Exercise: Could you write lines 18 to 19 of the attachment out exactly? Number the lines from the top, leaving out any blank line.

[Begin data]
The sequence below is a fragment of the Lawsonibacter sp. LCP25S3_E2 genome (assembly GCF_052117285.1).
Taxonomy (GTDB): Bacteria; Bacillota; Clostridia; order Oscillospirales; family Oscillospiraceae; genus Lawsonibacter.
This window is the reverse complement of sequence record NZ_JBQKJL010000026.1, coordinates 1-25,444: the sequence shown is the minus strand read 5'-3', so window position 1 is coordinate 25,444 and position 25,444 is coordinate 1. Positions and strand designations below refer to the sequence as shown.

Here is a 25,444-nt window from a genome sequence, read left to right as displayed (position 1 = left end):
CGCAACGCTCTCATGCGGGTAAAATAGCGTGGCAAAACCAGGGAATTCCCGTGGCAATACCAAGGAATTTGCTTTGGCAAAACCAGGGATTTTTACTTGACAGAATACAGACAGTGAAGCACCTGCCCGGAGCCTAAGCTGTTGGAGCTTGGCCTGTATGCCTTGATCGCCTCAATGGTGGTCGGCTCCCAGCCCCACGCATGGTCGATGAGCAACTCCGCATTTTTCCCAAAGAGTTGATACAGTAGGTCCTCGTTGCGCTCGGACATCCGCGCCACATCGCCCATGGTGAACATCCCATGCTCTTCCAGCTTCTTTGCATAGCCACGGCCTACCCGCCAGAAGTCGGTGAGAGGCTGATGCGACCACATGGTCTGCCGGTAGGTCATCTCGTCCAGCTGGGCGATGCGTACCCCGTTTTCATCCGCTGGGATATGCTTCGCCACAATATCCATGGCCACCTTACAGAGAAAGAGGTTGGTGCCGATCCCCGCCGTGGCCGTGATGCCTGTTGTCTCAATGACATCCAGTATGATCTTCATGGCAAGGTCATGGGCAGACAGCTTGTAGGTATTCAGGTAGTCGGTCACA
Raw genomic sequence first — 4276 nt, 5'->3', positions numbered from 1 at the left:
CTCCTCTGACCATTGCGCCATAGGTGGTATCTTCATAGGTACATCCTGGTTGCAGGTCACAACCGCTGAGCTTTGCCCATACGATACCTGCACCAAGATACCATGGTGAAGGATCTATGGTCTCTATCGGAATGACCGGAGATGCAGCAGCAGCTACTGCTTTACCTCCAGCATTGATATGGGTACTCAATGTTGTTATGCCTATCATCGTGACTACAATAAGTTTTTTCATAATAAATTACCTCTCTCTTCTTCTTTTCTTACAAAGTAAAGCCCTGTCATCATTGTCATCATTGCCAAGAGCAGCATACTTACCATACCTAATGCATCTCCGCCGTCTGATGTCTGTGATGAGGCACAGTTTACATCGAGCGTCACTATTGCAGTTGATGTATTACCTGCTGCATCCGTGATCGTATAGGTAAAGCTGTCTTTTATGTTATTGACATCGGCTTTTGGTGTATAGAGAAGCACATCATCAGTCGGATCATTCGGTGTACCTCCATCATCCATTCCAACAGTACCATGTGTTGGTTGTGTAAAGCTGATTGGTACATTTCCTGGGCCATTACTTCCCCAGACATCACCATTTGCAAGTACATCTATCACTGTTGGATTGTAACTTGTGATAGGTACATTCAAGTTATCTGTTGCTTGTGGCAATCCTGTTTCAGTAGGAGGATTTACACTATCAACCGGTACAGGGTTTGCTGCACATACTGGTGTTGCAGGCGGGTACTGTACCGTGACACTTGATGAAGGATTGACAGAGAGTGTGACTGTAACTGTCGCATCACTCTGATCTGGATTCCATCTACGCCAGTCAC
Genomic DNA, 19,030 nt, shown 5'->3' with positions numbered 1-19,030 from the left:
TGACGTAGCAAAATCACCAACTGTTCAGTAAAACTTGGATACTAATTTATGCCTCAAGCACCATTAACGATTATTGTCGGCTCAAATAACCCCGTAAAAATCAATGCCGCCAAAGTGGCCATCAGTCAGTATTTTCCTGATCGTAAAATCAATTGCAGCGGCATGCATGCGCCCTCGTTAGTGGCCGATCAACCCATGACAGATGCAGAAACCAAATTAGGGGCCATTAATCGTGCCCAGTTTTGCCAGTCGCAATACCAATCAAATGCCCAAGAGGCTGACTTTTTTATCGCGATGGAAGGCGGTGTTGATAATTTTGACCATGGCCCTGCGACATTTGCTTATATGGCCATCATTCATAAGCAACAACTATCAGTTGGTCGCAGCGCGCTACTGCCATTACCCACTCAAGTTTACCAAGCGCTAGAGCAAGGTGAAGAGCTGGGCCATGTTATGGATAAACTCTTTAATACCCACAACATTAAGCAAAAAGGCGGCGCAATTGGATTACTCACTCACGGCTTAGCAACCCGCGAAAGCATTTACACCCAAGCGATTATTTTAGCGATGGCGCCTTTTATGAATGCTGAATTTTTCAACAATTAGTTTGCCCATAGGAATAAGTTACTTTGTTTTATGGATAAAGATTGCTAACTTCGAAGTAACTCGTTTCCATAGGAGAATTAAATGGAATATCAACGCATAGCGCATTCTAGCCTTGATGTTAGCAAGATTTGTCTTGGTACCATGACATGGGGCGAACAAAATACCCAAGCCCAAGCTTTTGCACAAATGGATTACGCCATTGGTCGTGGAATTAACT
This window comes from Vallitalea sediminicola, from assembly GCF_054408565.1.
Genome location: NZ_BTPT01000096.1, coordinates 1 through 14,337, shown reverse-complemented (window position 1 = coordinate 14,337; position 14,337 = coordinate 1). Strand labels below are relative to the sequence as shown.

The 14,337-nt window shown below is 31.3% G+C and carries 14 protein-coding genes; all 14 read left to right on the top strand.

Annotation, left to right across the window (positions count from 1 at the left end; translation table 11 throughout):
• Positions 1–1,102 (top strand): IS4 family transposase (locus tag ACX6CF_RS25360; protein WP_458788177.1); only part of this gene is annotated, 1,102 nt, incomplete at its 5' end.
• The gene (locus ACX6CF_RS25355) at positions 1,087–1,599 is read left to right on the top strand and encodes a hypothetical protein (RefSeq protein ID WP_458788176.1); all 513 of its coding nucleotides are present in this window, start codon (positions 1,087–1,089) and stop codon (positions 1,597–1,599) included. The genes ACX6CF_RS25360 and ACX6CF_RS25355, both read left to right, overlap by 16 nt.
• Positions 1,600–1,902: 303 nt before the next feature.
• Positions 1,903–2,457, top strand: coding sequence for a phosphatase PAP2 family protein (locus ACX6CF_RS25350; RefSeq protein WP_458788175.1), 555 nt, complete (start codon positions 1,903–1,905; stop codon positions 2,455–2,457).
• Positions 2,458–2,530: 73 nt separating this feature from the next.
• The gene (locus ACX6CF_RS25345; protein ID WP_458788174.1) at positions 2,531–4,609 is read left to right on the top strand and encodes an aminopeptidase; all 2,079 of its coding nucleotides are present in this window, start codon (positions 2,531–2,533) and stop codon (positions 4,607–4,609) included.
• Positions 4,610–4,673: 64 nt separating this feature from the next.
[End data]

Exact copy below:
• Positions 2,458–2,530: 73 nt separating this feature from the next.
• The gene (locus ACX6CF_RS25345; protein ID WP_458788174.1) at positions 2,531–4,609 is read left to right on the top strand and encodes an aminopeptidase; all 2,079 of its coding nucleotides are present in this window, start codon (positions 2,531–2,533) and stop codon (positions 4,607–4,609) included.